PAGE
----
Does It Matter Which Type of Lentils I Use in Recipes?

There are lots of lentils out there: green, brown, red, etc. We help you sort through them all.

Published Feb. 27, 2023.

We love lentils. This hearty food—which has been farmed for millennia—cooks quickly, tastes great, and is full of fiber and protein. Lentils are comfort food. 

But which kind should you buy? There are dozens of types of lentils used prominently and proudly across myriad cuisines. But the ones you’re most apt to find in American markets (and our recipes) are green, brown, red, and du Puy (no offense, fans of beluga and yellow lentils). Here are our notes on each. 

Sign up for the Cook's Country Dinner Tonight newsletter

10 ingredients. 45 minutes. Quick, easy, and fresh weeknight recipes.

Brown Lentils

These workhorse lentils are inexpensive and widely available. They are a top choice for lentil soup or for spooning onto a plate and laying a protein (pork chops, roast chicken parts, sausage, fish) over the top. 


Sausage with Lentils

Herby, sweet pork sausage and earthy lentils make a perfect pair.
Get the Recipe

Green Lentils

Green lentils (also called Laird lentils) can be used interchangeably with brown lentils in recipes. They taste mild and earthy and break down a bit through cooking to result in creamier dishes. 


Braised Chicken and Lentils

This stewy dish of spiced chicken and lentils is incredibly satisfying.
Get the Recipe

Lentilles du Puy (French Green Lentils)

These small, “fancy” lentils are imported and a bit more expensive than other varieties. They hold their shape well through cooking and have a peppery and complex flavor, and thus are great in applications where lentils are the star player. You can substitute other small green lentils in recipes, but only those from Le Puy-en-Velay, in France, can carry the Puy name.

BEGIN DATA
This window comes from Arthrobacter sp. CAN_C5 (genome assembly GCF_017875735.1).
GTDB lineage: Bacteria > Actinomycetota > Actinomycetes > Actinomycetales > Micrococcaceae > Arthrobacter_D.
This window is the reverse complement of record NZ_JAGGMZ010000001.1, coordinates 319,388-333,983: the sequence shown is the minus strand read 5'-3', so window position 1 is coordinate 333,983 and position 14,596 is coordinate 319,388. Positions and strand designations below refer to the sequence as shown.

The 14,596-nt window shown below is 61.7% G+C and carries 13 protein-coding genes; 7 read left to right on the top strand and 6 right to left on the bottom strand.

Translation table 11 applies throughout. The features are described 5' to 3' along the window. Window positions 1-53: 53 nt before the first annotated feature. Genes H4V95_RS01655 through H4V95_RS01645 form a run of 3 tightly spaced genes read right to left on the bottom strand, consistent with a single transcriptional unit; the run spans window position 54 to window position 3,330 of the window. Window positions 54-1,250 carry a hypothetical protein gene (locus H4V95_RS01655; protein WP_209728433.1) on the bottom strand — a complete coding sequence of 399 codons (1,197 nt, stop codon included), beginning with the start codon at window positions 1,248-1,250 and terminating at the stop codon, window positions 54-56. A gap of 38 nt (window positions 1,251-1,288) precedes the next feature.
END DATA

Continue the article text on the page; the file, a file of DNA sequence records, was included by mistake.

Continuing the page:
Lentilles du Puy with Spinach and Crème Fraîche

This deeply satisfying lentil dish is both humble and extravagant.
Get the Recipe

Red Lentils

Also sold as masoor dal or split red lentils, these little beauties are actually brown or green lentils that have been skinned and split in half. They cook quickly and have a delicate-yet-complex flavor, perfect for spicing up for dal or other soups. Since they are skinned and halved, they break down readily. 


Red Lentil and Squash Soup

Looking for outsize flavor from inexpensive, nutritious ingredients? This warming soup fits the bill.
Get the Recipe

No matter which type of lentil you choose, when you’re ready to cook it’s best practice to start by pouring the lentils onto a large plate or rimmed baking sheet to give them a good once-over (small pebbles are not uncommon in bags of lentils) and then a rinse. 

This is a members' feature.